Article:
Op-Ed: Project Labor Agreements Build Nothing But Unions
Eric Christen from the Coalition for Fair Employment in Construction penned a new op-ed for the Los Angeles Business Journal in which he calls out Los Angeles area leaders for their love affair with project labor agreement (PLA) mandates.
Here are the highlights:
Project Labor Agreements Build Nothing but Unions
OPED By ERIC CHRISTEN
January 16, 2012
Los Angeles is ground zero in a war raging over exclusionary and monopolistic project labor agreements, commonly called PLAs. Since these “agreements” started popping up 15 years ago, Los Angeles has had more implemented than any other city in America. The almost canine affection elected officials in this region have for doing the bidding of those who put them into power (Big Labor special interests) is quite striking and unmatched anywhere we have been fighting PLAs.
Project labor agreements are associated with fiscal irresponsibility and mismanagement, internal corruption and lack of accountability to the people who pay taxes for the government to provide services. Citizens in Los Angeles have abdicated their responsibility to oversee their local governments. As a result, unions fill the resulting political vacuum and attract ambitious people who see unions as a vehicle to attain personal power and position.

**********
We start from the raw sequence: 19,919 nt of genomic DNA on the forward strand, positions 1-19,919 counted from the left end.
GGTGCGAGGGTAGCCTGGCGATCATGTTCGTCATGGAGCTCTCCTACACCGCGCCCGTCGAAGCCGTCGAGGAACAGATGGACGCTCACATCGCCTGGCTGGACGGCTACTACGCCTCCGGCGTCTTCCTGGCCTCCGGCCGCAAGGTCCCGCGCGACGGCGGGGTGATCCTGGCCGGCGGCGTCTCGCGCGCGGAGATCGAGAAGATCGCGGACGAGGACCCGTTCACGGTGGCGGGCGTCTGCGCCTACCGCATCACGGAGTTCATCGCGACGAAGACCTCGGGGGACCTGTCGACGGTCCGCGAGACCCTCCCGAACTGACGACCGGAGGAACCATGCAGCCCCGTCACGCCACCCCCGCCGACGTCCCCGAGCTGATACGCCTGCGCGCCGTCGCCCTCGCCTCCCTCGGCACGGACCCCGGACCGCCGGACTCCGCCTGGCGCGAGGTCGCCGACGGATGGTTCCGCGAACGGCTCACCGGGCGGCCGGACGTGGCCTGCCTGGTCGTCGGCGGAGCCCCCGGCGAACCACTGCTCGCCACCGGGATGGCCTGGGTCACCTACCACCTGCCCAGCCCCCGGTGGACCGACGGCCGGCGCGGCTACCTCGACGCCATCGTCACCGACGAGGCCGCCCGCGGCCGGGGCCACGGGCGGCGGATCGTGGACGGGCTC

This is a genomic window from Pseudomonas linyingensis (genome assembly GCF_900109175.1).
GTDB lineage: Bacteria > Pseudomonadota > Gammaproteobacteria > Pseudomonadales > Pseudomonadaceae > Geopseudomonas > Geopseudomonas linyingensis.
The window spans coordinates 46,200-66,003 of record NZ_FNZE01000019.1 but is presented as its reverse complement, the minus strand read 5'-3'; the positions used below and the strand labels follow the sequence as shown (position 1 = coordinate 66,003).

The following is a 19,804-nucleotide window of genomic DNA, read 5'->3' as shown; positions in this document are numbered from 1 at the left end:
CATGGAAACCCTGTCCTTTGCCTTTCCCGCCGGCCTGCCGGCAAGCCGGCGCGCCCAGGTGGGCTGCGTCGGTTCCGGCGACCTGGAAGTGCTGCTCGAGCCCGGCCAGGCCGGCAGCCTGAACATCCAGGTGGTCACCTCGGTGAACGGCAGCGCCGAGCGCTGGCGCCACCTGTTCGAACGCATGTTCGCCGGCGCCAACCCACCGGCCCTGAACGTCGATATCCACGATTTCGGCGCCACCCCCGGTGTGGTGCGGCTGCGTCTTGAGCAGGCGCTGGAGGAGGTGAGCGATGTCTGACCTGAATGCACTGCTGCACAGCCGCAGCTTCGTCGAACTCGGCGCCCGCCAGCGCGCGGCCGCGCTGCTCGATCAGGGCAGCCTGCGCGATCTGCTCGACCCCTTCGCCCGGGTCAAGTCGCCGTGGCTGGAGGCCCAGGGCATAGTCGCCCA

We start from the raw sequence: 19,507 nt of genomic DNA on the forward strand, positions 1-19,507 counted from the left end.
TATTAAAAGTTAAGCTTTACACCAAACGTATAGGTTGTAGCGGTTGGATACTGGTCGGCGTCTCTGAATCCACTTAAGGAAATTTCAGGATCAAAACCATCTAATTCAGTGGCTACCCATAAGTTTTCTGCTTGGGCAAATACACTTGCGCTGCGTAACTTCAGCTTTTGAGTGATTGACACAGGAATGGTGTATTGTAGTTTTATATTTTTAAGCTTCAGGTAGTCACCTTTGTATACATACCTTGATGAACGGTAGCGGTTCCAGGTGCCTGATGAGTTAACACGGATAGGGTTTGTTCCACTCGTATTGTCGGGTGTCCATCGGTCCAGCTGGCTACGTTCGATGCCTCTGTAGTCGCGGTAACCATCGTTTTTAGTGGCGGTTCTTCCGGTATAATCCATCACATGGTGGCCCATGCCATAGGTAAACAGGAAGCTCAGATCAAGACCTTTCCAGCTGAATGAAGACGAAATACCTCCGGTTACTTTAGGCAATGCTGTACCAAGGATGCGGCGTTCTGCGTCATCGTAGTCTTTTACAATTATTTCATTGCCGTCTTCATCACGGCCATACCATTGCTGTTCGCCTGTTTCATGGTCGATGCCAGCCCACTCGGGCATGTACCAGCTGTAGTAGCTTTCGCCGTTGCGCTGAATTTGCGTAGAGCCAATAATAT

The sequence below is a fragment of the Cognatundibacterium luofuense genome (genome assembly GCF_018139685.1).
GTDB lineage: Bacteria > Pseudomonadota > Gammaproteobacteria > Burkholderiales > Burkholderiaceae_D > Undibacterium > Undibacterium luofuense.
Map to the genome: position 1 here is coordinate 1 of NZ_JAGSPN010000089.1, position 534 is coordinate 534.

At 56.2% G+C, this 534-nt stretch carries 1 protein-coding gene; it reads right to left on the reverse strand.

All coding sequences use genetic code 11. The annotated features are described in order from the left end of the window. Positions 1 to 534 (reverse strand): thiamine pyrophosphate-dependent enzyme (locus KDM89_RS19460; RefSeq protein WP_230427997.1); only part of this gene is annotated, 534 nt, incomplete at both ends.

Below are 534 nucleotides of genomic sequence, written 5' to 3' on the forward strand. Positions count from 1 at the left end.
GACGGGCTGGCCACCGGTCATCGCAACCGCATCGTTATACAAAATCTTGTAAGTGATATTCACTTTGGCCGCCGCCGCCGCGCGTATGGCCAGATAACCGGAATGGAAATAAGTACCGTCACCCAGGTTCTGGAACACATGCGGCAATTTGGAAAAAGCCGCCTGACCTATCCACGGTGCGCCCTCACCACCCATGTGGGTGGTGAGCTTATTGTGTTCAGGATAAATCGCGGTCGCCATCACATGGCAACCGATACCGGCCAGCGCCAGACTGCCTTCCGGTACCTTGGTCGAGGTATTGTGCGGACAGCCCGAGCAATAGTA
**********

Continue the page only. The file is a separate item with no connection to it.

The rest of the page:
Arguments based on reason and common sense have no power in this kind of environment, where only scandals earn public attention. The problem with Los Angeles is that fidelity to Big Labor is so pervasive that the resulting corruption is hard to keep up with. From the hundreds of millions of dollars wasted under the Los Angeles Unified School District and Los Angeles International Airport PLAs to the broken promises of the Port of Los Angeles and the city of Long Beach PLAs, where does one even begin?
Let’s just pick two.
The city of San Fernando was the first municipality in California to require a PLA for all public works projects. On Sept. 19, 2005, the San Fernando City Council voted 5-0 to require all construction contractors to sign a PLA Agreement with unions for prime contracts worth $150,000 or more, and specialty contracts worth $25,000 or more. These project cost thresholds are unusually low, indicating that representatives of the city made little effort to engage in credible negotiations with union leaders to develop the project labor agreement.
Voting for the PLA in 2005 were council members Julie Ruelas, Nury Martinez, Steven Veres, José Hernández, and Maribel De La Torre. So what happened to them?
San Fernando voters recalled Hernández and Ruelas on Jan. 13, 2009.
Martinez was elected in 2009 to the board of the LAUSD, with endorsements from the Los Angeles/Orange Counties Building & Construction Trades Council and the Los Angeles County Federation of Labor.
Veres was elected in 2011 to the board of the Los Angeles Community College District, with endorsements from the construction trades council and the county labor federation.
Only De La Torre remains on the San Fernando City Council. At its Nov. 21 meeting, she was entangled in a spectacle that is bizarre, even by California standards, involving her relationship with the mayor.
Meanwhile, the city continues to require its contractors to sign a PLA to work on taxpayer-funded city construction. Business as usual.